There’s some brilliant background surrounding the name of Black Moth‘s third album, Anatomical Venus. It comes from the work of Italian sculptor, Clemente Susini, who created wax anatomical models, vividly and accurately depicting partly dissected corpses. Nice! Susini had apparently created over 2,000 of these wax models to be used by medical students. It’s also taken from the title of a book by Joanna Ebenstein, on the same subject matter. Delightfully gruesome and morbid and suitably fitting to Black Moth’s sound.
Hailing from Leeds, home to Hawk Eyes and Blacklisters, Black Moth are driven by huge, pulsating riffs. Imagine if the sound of all the vehicles in Mad Max: Fury Road were guitars, then that’s close to the sound this five piece produce. That grim, but determined mixture of sleaze-laced garage rock, with crunching stoner-vibes and slab-thick Sabbath-esque blasts of seismic noise, make Black Moth a mouth-watering prospect.
The triumphant sound of Moonbow should grab your attention. If not, it’s the vocals courtesy of Harriet Bevan – they’re questioning, secretive and laced with a slight mocking tone as though they want you to reveal more. There’s a glorious moment about halfway through where everything switches into full Fu Manchu mode, and we’re cruising down a desert strip, in full king of the road mode, before lurching into some squealing Sabbath-esque dirt-rock, arms windmilling, strings singing and hair flailing.
The opening guitar hum on Sisters of the Stone is worryingly infectious. Must haves for this track? The ability to run a marathon with your arms drumming – for the full four minutes, this barely lets up; hammering home a potent, Torche-esque thunder of stoner-rock rampage right into your ears. The guitars drip with a molten, sticky grease and you’ll want to wash your ears immediately after hearing it – but you’ll never completely remove that sound. The buzz-saw riffs, the echoing, snappy vocals of Bevan snarl and sneer with derision on this furious and potent attack.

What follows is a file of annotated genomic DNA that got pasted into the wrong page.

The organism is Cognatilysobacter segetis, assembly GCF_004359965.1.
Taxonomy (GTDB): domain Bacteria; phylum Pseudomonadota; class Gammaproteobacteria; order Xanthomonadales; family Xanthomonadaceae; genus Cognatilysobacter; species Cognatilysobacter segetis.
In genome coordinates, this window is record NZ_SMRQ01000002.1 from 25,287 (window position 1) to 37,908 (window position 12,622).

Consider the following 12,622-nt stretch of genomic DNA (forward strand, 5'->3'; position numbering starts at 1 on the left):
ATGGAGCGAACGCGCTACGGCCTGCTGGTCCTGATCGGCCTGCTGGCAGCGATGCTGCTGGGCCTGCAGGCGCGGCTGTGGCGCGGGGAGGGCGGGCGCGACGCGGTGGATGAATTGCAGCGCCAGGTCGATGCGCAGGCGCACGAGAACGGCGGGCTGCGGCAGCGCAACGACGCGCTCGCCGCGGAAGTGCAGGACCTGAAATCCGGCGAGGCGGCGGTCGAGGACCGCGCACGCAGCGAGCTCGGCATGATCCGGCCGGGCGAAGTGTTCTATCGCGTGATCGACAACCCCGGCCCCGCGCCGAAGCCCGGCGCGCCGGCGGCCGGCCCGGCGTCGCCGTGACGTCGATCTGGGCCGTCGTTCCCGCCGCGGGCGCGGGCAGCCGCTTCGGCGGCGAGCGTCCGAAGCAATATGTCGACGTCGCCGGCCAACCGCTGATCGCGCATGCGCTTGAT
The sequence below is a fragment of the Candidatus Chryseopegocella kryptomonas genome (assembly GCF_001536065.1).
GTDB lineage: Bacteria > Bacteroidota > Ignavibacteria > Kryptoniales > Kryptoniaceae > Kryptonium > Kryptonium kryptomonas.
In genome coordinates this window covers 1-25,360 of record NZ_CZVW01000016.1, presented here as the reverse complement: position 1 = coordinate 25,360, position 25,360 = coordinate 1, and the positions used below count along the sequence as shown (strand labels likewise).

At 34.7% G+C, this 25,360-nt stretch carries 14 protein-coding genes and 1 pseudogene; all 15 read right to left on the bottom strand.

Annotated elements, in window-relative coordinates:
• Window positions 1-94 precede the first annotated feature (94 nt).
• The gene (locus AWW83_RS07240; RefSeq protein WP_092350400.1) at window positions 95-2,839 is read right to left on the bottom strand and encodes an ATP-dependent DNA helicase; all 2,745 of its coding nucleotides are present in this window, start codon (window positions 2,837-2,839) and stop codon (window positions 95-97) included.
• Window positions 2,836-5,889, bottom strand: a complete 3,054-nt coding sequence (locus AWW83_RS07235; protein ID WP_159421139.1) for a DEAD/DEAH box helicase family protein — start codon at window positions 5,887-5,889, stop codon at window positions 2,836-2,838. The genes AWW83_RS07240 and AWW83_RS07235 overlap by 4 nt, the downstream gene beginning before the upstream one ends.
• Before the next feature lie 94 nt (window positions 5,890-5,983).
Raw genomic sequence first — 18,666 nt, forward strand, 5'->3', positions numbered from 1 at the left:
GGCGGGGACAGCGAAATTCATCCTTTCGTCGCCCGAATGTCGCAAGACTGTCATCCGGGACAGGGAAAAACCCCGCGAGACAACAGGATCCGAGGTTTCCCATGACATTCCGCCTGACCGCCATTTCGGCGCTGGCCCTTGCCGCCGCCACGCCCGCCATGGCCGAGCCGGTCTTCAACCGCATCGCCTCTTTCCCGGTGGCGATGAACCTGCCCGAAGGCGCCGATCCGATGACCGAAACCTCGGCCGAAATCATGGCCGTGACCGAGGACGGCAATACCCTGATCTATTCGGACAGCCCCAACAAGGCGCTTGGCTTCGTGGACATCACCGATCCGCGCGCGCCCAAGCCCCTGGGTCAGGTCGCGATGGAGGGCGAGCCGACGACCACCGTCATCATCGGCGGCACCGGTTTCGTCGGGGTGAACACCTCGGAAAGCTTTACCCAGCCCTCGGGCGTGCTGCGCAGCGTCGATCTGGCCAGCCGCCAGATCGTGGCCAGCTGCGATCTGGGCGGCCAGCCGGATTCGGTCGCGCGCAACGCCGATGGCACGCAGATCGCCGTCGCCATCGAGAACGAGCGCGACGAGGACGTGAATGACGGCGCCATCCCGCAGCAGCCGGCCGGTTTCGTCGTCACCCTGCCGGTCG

We enter a world of gloom-rock fuzz during Buried Hoards, a track that vibrates with strong Mastodon tendencies – huge skyscraper guitars that ring out an eerie, hollow tone, whilst the main riff marches along at an uneven and titanic-sized crushing gait. Huge sounding solo near the end as well. The turbo-charged rock ‘n roll destruction of A Lovers Hate, is a flurry of wailing six strings, clattering percussion and swashbuckling, caustic debauchery. It’s an absolute fist-pumper of an anthem and a huge, frantic rush to finish – driven by the overclocked drums and tense, scrawling bass. Other highlights include the grunge-metal burn of Scream Queen – the chorus is loaded with sizzling hooks and a section that gives a huge nod to the black ‘n roll nature of Norway’s Kvelertak, fusing the crushing power of their, lurching, Scandinavian metallic onslaught with some hammy, hard rock sludge. A Thousand Arrows slows things down somewhat, but is no less intense. Those Sabbath power chords ring out a heavenly (or hellish?) cacophony, whilst the bass vibrates with a gurgling, throat-clearing, smoky hum. Bevan’s dynamic vocals take on an ethereal and ghostly quality, but still sound suitably dramatic and persuasive in execution.
Anatomical Venus concludes with Pig Man, a gnashing, snarled and volatile conclusion of detuned-noise. From the screeching shred of the opening riffs, to the almost rap-rock vocal barbs, a sleazy, Clutch-inspired chorus – it’s helped along by the roars of being “Satan’s prodigal litter.” It rushes towards the haphazard conclusion through a bludgeoning, thrashing blast of sliced up riffs and a drum kit bouncing down a flight of stairs as Black Moth race to finish in breathless, sweaty exhaustion.
On this third album, Anatomical Venus, Black Moth pack a huge, crushing punch with their stoner-metal attack – a snarling and tenacious collection of songs not for the faint hearted – fill your ears and lose your mind.
Top tracks: Sisters of the Stone, Pig Man, Buried Hoards, A Lovers Hate, Scream Queen